Pro Tip: “Don’t get too hung up on the technical accuracy of your model. It’s simply meant to give you a best guess estimate because it gives your executives comfort that you explored the numbers and how the costs compare to the benefits, and nobody else in the company will have a more accurate way to figure it out.”  

Step Four: Gather Feedback and Build Alliances 

Spend time talking to all potential program beneficiaries and get them on your side. Kaplan encouraged engaging stakeholders to validate your assumptions and find out what you may have missed. Use their feedback to develop your program design and final pitch; doing this will only create more allies. 

Pro Tip: “Recognize the different interests your stakeholders may have and be prepared to shift the focus of your pitch to where their interests align.” Refer back to the objectives. 

Step Five: Envision the Optimal Program 

Research is key here. You will want to answer as many questions as possible to cover all bases. Some questions to ask yourself include: 

  1. Who will be eligible? Are there tenure requirements? 
  2. What types of education will you cover? Degrees? What about non-degree programs? 
  3. How much will you pay per employee? How will you handle fees, books, and supplies? 
  4. How will you administer the program? Will you outsource administration? 
  5. How will you market and drive the adoption of the program? 
  6. What type of wrap-around services will you provide? 

 Pro-Tip: “Document the details of your future program. Follow thought leaders and update your vision as you learn from the latest innovations.”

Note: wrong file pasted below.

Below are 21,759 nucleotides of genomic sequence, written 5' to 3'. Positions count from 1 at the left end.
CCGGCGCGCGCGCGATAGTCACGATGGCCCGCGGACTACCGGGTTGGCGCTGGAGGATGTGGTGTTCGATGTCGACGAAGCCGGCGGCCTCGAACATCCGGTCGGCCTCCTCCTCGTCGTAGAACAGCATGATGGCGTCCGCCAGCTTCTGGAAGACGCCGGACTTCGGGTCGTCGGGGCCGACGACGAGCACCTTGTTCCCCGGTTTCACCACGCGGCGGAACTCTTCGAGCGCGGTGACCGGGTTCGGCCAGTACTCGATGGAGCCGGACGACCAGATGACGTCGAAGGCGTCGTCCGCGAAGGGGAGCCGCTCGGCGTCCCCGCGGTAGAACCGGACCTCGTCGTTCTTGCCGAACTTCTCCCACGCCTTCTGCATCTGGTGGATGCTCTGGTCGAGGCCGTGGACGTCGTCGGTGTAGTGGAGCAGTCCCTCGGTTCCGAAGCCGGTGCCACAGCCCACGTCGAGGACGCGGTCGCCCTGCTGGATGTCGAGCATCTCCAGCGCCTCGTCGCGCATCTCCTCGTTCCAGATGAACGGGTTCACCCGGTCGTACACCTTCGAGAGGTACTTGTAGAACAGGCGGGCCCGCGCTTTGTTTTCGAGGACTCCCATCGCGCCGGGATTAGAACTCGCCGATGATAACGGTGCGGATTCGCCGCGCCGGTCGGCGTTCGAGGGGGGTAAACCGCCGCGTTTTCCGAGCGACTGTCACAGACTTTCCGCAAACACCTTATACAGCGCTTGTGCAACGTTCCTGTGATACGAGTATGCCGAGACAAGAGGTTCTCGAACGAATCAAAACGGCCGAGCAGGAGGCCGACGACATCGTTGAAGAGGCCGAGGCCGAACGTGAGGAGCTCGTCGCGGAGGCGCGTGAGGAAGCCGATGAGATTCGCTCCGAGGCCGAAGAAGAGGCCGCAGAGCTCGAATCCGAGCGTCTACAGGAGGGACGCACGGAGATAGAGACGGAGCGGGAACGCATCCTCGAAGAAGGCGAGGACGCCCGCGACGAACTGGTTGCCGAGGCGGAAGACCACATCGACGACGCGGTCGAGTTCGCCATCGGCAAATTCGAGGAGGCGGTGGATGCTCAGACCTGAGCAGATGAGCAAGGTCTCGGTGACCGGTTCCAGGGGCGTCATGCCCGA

Step Six: Phase Your Rollout 

Once your ideal program is mapped out, Kaplan said to choose the bare minimum starting attributes. He recommends choosing the least complex parts to improve your chance of success and document positive feedback from stakeholders and employees.  

Pro-Tip: “Avoid trying to be ‘all things to all people’ too early in your program’s evolution. Expand your program as new objectives are defined. It’s okay to only focus on one degree at a time.” 

Step Seven: Make Your Pitch 

When pitching key decision-makers, make sure to frame your pitch around what they care about. Refer to the objectives and tailor your presentation to that. Kaplan also recommends referencing the support you have from your allies and not promising too much. If necessary, you should also be willing to start with a limited trial or proof of concept.  

Pro-Tip: “Remember that it’s rare that execs have the opportunity to meet the needs of shareholders, employees, customers, and community members all at the same time. Your key decision-maker might be looking for a reason to say ‘yes.'”  

Learn more, hear the Q&A, and find out the considerations Discover Financial Services made when implementing these seven steps by watching the recording of Getting Started with Education Assistance.